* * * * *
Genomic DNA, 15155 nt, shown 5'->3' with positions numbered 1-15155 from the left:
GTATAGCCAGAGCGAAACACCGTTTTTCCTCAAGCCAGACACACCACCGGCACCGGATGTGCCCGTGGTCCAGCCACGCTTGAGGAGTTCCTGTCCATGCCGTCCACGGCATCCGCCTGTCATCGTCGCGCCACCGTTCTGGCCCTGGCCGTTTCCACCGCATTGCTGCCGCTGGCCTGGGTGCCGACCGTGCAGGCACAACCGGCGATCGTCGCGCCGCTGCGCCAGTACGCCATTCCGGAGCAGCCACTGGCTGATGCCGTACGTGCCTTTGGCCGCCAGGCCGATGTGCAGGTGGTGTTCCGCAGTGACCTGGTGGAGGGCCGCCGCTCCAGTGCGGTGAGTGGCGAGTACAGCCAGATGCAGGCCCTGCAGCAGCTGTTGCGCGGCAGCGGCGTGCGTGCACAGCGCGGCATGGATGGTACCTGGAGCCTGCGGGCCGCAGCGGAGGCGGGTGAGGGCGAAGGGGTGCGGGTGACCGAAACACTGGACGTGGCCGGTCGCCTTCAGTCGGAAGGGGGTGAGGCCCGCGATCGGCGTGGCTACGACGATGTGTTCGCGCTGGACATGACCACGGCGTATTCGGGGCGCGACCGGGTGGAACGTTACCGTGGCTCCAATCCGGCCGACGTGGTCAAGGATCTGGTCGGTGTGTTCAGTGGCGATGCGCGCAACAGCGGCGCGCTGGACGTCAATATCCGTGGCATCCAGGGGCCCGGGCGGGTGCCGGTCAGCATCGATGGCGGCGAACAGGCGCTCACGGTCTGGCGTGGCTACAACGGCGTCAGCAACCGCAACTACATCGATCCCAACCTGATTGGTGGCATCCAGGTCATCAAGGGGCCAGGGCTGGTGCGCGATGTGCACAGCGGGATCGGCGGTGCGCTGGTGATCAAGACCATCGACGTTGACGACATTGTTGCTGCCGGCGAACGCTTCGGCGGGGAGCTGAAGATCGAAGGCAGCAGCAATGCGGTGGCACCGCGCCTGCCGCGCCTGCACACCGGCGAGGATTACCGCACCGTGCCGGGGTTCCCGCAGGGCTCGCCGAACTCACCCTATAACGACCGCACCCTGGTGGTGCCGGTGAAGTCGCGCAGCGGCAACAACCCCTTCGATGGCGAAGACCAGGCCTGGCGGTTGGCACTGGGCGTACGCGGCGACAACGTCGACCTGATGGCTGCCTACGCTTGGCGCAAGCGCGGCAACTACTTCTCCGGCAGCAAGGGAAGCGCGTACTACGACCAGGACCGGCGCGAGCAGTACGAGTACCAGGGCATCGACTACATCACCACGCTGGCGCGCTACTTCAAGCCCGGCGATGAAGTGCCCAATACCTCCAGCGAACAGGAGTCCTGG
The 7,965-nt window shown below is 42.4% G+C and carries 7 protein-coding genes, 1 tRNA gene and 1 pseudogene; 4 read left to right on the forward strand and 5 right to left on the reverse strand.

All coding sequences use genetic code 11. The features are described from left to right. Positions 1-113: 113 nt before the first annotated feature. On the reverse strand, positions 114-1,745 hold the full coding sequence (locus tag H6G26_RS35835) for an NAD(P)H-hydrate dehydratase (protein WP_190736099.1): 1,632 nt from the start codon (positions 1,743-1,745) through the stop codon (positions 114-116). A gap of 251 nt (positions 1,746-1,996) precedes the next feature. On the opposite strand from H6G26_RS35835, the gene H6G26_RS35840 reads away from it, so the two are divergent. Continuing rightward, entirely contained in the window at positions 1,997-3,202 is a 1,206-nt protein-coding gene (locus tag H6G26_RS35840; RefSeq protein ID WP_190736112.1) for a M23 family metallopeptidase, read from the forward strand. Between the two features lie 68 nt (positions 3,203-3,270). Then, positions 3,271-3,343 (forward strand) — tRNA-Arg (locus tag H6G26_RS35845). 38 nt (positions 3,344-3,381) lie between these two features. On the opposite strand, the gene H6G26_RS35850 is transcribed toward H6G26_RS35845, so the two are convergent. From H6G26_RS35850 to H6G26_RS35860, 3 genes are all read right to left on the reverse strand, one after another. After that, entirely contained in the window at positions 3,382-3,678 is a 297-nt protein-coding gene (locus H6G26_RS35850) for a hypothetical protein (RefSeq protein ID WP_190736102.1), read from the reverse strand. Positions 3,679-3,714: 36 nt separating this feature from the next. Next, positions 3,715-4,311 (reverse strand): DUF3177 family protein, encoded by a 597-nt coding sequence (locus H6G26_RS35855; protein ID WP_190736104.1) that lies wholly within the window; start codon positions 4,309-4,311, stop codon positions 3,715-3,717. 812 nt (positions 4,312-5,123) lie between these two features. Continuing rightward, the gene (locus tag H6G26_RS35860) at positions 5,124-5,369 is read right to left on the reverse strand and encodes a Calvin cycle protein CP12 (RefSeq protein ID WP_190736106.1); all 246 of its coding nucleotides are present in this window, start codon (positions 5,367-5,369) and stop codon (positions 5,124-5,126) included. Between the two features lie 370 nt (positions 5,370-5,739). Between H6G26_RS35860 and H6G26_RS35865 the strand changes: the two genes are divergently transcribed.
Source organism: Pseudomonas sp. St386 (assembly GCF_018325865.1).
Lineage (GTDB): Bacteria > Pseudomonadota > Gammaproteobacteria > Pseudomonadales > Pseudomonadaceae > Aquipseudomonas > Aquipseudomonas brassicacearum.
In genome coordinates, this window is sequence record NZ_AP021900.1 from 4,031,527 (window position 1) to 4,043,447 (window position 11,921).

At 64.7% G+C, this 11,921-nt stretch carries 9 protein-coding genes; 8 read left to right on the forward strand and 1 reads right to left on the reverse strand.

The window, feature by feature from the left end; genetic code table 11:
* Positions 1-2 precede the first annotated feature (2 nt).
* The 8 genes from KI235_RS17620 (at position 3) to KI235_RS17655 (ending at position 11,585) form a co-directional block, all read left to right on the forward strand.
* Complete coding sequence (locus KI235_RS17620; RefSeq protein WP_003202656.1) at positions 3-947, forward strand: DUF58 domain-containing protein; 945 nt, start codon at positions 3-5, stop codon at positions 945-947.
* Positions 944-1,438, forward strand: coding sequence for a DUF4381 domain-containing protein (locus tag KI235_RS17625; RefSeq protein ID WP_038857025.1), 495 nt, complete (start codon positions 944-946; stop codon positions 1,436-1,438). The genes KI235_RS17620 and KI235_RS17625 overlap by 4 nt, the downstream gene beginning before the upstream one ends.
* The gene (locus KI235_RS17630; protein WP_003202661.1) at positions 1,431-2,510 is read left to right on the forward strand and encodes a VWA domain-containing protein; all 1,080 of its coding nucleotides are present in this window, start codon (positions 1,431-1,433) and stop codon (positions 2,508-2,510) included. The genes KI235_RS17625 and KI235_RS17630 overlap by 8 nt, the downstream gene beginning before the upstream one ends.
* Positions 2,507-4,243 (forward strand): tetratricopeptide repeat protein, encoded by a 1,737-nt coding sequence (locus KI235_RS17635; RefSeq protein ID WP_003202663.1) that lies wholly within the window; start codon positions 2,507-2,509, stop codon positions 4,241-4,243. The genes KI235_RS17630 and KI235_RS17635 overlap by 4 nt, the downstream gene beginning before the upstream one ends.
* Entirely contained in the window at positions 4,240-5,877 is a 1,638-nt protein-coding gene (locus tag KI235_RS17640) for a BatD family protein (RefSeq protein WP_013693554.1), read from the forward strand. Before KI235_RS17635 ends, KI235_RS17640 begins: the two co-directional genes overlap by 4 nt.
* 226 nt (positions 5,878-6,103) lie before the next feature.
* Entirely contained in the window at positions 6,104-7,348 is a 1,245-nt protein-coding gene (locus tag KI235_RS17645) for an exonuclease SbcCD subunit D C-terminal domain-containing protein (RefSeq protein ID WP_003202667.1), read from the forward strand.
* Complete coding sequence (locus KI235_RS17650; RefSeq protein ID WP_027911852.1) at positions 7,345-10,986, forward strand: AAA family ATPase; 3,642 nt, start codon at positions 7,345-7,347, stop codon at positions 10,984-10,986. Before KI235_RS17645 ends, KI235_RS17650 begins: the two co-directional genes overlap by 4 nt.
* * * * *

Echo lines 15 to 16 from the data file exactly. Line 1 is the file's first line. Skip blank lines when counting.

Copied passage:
* Positions 2,507-4,243 (forward strand): tetratricopeptide repeat protein, encoded by a 1,737-nt coding sequence (locus KI235_RS17635; RefSeq protein ID WP_003202663.1) that lies wholly within the window; start codon positions 2,507-2,509, stop codon positions 4,241-4,243. The genes KI235_RS17630 and KI235_RS17635 overlap by 4 nt, the downstream gene beginning before the upstream one ends.
* Entirely contained in the window at positions 4,240-5,877 is a 1,638-nt protein-coding gene (locus tag KI235_RS17640) for a BatD family protein (RefSeq protein WP_013693554.1), read from the forward strand. Before KI235_RS17635 ends, KI235_RS17640 begins: the two co-directional genes overlap by 4 nt.